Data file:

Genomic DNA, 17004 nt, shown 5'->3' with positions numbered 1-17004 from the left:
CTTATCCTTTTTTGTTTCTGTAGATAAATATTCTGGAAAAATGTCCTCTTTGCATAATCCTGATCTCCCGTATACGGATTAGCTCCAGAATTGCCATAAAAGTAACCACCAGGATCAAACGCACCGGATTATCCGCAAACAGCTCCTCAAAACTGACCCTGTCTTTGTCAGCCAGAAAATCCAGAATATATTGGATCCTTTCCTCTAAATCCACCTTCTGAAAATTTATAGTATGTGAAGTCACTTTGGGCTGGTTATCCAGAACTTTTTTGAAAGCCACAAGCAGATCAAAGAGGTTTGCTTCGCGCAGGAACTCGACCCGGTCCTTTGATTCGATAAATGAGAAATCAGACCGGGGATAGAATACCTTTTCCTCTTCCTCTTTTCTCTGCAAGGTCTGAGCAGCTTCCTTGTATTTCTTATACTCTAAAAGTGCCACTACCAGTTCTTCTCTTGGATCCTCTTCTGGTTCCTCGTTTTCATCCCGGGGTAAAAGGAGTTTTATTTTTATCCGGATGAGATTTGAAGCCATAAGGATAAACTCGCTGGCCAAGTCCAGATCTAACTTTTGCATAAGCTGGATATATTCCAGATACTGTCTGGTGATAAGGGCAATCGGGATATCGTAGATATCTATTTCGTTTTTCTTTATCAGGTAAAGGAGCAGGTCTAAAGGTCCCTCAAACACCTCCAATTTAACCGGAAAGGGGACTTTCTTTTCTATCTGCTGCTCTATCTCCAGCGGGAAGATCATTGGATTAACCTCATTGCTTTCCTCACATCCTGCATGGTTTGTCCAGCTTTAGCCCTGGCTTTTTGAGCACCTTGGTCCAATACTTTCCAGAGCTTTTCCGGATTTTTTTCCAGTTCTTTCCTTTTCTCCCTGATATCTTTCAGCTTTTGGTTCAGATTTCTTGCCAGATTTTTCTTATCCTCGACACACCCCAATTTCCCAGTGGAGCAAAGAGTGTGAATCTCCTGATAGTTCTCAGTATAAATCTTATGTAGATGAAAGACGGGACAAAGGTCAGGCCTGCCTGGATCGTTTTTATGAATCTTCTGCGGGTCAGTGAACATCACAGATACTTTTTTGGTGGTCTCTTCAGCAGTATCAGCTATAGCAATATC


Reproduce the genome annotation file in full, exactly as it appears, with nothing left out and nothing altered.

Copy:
Genomic DNA, 17004 nt, shown 5'->3' with positions numbered 1-17004 from the left:
CTTATCCTTTTTTGTTTCTGTAGATAAATATTCTGGAAAAATGTCCTCTTTGCATAATCCTGATCTCCCGTATACGGATTAGCTCCAGAATTGCCATAAAAGTAACCACCAGGATCAAACGCACCGGATTATCCGCAAACAGCTCCTCAAAACTGACCCTGTCTTTGTCAGCCAGAAAATCCAGAATATATTGGATCCTTTCCTCTAAATCCACCTTCTGAAAATTTATAGTATGTGAAGTCACTTTGGGCTGGTTATCCAGAACTTTTTTGAAAGCCACAAGCAGATCAAAGAGGTTTGCTTCGCGCAGGAACTCGACCCGGTCCTTTGATTCGATAAATGAGAAATCAGACCGGGGATAGAATACCTTTTCCTCTTCCTCTTTTCTCTGCAAGGTCTGAGCAGCTTCCTTGTATTTCTTATACTCTAAAAGTGCCACTACCAGTTCTTCTCTTGGATCCTCTTCTGGTTCCTCGTTTTCATCCCGGGGTAAAAGGAGTTTTATTTTTATCCGGATGAGATTTGAAGCCATAAGGATAAACTCGCTGGCCAAGTCCAGATCTAACTTTTGCATAAGCTGGATATATTCCAGATACTGTCTGGTGATAAGGGCAATCGGGATATCGTAGATATCTATTTCGTTTTTCTTTATCAGGTAAAGGAGCAGGTCTAAAGGTCCCTCAAACACCTCCAATTTAACCGGAAAGGGGACTTTCTTTTCTATCTGCTGCTCTATCTCCAGCGGGAAGATCATTGGATTAACCTCATTGCTTTCCTCACATCCTGCATGGTTTGTCCAGCTTTAGCCCTGGCTTTTTGAGCACCTTGGTCCAATACTTTCCAGAGCTTTTCCGGATTTTTTTCCAGTTCTTTCCTTTTCTCCCTGATATCTTTCAGCTTTTGGTTCAGATTTCTTGCCAGATTTTTCTTATCCTCGACACACCCCAATTTCCCAGTGGAGCAAAGAGTGTGAATCTCCTGATAGTTCTCAGTATAAATCTTATGTAGATGAAAGACGGGACAAAGGTCAGGCCTGCCTGGATCGTTTTTATGAATCTTCTGCGGGTCAGTGAACATCACAGATACTTTTTTGGTGGTCTCTTCAGCAGTATCAGCTATAGCAATATC